As for arbitrariness, the numbers I used are quite deliberate. I used lens resolution numbers that give a curve with a shape broadly the same as a standard MTF curve for a lens. Similar real ones have been shown plenty of times in this thread and others. The printer resolution was chosen to be less than the lens, but not so low that it would dominate the final resolution The sensor resolutions were chosen to cover the range of scenarios from sensor limited output, to lens limited, and stuff in between. You'll notice the senaor numbers logarithmically scale for precisely this reason.

In short, your numbers were chosen to get the result that you wanted to demonstrate.

so real world examples of sensors, lenses, and printers may have more or less pronounced behaviour, depending on actual resolution. My model also assumes that the percentage drop in relative resolution that becomes noticeable would be the same for every absolute resolution. It may be that at higher absolute resolutions a change in relative resolution would be noticeable at a higher or lower resolution. I'm not sure about that one.

This is a particularly futile exercise. Either do the theory or work the real numbers.

As I said, this is a simple application of an equation we all agree on.

A rule of thumb equation run with made-up numbers.

Working made-up numbers tells you absolutely nothing.

It tells you plenty. You have made a universal claim that diffraction always causes peak sharpness at the same aperture, regardless of pixel count. While I agree that that is mathematically correct, I also believe that a drop in resolution will in some cases only become noticable at a smaller aperture for a low res sensor thanma large one. That's all I'm claiming. If I can find one instance where numbers demonstrate it, then I am correct.

Your numbers do not at all demonstrate that 'that a drop in resolution will in some cases only become noticable at a smaller aperture for a low res sensor thanma large one', since your criterion for what is 'noticeable' was plucked from thin air, as were the numbers that you used.

In any case, on what is based your assumption that a 5% change i resolution is noticeable? Do you know even that the noticeability simply scales? Maybe there's a threshold? Maybe it depends on viewing size?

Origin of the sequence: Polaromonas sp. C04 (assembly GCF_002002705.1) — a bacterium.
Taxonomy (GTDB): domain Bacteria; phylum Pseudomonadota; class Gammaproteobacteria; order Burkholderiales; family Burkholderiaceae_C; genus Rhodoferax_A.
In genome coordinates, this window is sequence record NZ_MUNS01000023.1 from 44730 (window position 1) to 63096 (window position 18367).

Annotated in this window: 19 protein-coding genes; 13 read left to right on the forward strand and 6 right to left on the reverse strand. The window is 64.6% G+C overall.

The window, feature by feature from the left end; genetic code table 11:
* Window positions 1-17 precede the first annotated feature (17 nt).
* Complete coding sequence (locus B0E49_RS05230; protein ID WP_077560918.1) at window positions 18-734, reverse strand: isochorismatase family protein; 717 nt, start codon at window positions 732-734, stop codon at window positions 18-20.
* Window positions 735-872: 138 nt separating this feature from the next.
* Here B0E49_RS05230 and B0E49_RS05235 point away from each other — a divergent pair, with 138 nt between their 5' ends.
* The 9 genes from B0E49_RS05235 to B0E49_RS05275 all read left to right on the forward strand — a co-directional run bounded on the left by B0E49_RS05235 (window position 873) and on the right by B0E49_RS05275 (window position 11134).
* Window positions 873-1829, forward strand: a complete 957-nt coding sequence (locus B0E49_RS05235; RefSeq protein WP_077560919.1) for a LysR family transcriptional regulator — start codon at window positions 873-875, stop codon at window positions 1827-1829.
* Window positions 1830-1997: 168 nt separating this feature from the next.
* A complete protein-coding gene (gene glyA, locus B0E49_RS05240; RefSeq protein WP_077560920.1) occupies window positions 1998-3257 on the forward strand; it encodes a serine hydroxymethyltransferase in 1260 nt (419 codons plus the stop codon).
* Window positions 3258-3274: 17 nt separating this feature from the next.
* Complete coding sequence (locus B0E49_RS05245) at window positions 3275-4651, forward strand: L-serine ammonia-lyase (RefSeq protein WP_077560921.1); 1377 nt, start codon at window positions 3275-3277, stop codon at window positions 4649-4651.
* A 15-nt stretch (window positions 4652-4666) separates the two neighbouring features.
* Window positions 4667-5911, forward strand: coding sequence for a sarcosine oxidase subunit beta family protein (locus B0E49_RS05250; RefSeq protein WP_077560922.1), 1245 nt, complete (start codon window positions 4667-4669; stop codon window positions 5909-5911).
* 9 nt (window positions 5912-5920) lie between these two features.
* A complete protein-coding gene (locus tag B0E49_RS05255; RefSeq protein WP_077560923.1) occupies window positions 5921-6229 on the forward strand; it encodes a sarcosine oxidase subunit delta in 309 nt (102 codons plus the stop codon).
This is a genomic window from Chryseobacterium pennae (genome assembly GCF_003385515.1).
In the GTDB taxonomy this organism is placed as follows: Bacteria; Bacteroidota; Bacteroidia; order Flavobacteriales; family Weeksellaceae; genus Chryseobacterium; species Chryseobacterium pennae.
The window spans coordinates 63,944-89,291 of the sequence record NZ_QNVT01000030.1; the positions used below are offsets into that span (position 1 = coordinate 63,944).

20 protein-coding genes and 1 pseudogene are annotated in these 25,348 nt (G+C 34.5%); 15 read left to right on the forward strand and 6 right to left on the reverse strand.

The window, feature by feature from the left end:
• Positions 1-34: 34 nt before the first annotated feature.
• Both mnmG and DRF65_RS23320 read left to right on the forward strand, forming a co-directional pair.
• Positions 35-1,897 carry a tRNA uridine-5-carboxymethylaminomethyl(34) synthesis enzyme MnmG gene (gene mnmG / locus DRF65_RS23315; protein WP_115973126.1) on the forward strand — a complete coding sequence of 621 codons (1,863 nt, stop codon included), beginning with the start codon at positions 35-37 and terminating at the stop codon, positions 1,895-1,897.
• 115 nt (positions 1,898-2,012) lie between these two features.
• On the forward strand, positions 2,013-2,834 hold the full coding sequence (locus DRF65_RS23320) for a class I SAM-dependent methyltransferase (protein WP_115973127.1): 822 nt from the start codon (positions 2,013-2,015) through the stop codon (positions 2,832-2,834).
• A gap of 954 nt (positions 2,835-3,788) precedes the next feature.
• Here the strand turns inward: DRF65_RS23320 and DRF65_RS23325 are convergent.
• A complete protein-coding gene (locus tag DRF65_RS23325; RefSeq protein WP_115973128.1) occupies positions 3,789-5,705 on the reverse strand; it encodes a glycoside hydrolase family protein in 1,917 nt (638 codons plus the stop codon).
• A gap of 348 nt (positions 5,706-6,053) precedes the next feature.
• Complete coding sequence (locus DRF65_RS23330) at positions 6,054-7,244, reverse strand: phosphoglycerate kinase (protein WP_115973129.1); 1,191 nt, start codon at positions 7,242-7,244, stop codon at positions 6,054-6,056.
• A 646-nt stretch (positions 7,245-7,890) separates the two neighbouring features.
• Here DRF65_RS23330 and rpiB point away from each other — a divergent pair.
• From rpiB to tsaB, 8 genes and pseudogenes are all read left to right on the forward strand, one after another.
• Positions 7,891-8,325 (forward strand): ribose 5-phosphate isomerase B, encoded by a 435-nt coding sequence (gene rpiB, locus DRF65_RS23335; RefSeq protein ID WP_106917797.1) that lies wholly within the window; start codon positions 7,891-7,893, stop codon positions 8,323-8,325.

I was assuming different viewing sizes because my interest was in the relationship between diffraction effects and pixel count. Introducing another variable would be unhelpful.

You haven't any real variables in any case, just fictitious ones.

Anyway, my point can be demonstrated trivially by looking at the f4 and f22 resoluts for s = 3 and s = 300. For s = 3, there is relative drop in sharpness of 0.1%. For s = 300, the drop is going to be 35.4%. The s = 3 drop is unnoticable.

You haven't even defined 'sharpness' properly, nor do you have any data on what is 'noticeable'.

If the s = 300 drop isn't noticable, then that sensor still has its peak sharpness well after the peak aperture. If the drop is noticable, then it has a peak sharpness at a lower aperture than the s = 3 sensor. Either way, my point is made.

I can't see your point - in every case the peak sharpness is at f/4 because that's where you put it. All that changes is the height of the peak. Not where it is.

I'm wondering why you feel it necessary to work so hard to find some meaning for 'diffraction limit' without being able to demonstrate that such a definition is even useful. What have you got invested in there being a 'diffraction limit'.

How about we discuss the subject at hand rather than speculating about people's motives?

It's a fair point, you've produced some impressive graphs of fictitious numbers. That must have taken you a fair time and effort, but in the ned they show nothing. However, they are bogusly quantitative, so why is it worth your time and effort to make something bogusly quantitative?

Particularly the second graph is highly bogus, because it shows '100%' at the same level, when the '100%' is of different things.

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Bob